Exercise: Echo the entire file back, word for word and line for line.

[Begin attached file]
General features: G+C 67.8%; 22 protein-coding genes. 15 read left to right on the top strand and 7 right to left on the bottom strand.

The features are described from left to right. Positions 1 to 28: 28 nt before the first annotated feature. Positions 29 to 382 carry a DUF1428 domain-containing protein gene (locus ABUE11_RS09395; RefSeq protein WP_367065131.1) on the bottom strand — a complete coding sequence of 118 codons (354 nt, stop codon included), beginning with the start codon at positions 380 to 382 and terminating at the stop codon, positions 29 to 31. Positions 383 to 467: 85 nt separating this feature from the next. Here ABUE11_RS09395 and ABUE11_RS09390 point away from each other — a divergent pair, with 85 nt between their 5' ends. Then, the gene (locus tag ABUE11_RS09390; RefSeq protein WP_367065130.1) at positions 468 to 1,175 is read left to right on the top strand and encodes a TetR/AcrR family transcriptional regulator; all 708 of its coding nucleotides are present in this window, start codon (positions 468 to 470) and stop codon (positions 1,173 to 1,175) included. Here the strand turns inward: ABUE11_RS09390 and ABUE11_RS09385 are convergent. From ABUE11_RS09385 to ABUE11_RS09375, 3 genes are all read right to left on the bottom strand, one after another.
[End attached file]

General features: G+C 67.8%; 22 protein-coding genes. 15 read left to right on the top strand and 7 right to left on the bottom strand.

The features are described from left to right. Positions 1 to 28: 28 nt before the first annotated feature. Positions 29 to 382 carry a DUF1428 domain-containing protein gene (locus ABUE11_RS09395; RefSeq protein WP_367065131.1) on the bottom strand — a complete coding sequence of 118 codons (354 nt, stop codon included), beginning with the start codon at positions 380 to 382 and terminating at the stop codon, positions 29 to 31. Positions 383 to 467: 85 nt separating this feature from the next. Here ABUE11_RS09395 and ABUE11_RS09390 point away from each other — a divergent pair, with 85 nt between their 5' ends. Then, the gene (locus tag ABUE11_RS09390; RefSeq protein WP_367065130.1) at positions 468 to 1,175 is read left to right on the top strand and encodes a TetR/AcrR family transcriptional regulator; all 708 of its coding nucleotides are present in this window, start codon (positions 468 to 470) and stop codon (positions 1,173 to 1,175) included. Here the strand turns inward: ABUE11_RS09390 and ABUE11_RS09385 are convergent. From ABUE11_RS09385 to ABUE11_RS09375, 3 genes are all read right to left on the bottom strand, one after another.